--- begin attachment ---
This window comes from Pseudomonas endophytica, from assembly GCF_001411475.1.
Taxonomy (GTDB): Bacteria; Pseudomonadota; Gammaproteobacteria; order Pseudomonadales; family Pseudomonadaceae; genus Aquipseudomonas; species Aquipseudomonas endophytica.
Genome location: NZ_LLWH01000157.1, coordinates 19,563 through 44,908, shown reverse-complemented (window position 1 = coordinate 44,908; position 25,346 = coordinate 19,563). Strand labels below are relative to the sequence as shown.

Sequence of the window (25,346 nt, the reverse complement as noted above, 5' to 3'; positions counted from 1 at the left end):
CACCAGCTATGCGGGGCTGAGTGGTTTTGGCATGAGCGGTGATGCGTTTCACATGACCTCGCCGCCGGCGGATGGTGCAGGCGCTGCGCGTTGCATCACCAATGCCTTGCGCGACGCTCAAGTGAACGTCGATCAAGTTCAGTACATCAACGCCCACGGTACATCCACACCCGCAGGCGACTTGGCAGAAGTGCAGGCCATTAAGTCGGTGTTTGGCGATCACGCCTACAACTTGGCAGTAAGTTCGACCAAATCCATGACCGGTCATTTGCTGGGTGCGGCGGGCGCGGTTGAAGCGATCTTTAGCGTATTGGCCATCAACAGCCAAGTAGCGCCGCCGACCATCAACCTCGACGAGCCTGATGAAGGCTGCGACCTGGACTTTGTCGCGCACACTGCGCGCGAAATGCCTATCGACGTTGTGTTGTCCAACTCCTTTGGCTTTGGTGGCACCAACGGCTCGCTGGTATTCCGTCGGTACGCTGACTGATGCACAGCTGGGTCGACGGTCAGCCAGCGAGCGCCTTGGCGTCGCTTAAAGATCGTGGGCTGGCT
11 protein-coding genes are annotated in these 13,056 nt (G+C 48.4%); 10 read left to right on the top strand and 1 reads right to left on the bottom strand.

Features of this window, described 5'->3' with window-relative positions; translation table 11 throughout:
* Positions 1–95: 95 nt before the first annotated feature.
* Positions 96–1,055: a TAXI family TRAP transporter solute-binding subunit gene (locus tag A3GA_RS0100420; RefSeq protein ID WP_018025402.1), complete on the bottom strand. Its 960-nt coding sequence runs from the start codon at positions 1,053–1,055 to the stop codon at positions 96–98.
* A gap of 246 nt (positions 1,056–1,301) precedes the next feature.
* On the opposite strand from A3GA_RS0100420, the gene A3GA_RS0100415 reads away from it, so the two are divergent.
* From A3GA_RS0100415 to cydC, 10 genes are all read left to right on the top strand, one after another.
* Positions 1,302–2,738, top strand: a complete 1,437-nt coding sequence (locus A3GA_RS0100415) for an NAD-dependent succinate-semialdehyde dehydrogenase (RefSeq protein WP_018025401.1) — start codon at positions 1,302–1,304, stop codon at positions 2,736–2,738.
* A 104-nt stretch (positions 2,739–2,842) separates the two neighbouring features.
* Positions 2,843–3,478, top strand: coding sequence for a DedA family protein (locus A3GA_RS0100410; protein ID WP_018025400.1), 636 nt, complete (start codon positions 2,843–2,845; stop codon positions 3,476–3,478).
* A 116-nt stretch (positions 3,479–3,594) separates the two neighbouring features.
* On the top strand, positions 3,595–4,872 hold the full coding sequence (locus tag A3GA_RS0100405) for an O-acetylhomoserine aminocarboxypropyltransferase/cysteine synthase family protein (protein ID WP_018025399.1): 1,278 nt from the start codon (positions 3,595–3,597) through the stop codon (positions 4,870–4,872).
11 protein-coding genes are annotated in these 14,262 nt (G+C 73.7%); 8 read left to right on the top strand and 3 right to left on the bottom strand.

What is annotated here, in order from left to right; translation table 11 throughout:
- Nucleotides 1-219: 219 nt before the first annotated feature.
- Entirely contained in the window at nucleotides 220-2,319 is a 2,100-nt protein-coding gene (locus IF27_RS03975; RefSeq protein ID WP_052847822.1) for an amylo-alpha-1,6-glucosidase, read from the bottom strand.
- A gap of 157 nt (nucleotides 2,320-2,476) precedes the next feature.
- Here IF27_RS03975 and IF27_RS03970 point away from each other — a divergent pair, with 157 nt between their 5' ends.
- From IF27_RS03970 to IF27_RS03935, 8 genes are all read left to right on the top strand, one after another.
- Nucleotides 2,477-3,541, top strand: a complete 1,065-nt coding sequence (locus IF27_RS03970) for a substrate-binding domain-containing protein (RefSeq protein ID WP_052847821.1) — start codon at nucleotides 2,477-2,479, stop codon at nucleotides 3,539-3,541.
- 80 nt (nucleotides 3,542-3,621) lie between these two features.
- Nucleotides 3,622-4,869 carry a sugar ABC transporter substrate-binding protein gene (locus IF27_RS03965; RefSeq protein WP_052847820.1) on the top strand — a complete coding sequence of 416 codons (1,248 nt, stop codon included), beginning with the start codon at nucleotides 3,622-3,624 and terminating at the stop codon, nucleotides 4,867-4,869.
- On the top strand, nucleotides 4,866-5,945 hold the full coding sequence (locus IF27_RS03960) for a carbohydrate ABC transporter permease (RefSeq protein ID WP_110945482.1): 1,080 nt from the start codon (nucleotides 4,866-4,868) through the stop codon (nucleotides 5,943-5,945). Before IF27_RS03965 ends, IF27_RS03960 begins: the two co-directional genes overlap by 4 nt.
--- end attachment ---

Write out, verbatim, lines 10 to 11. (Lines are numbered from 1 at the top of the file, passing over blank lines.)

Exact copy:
* A gap of 246 nt (positions 1,056–1,301) precedes the next feature.
* On the opposite strand from A3GA_RS0100420, the gene A3GA_RS0100415 reads away from it, so the two are divergent.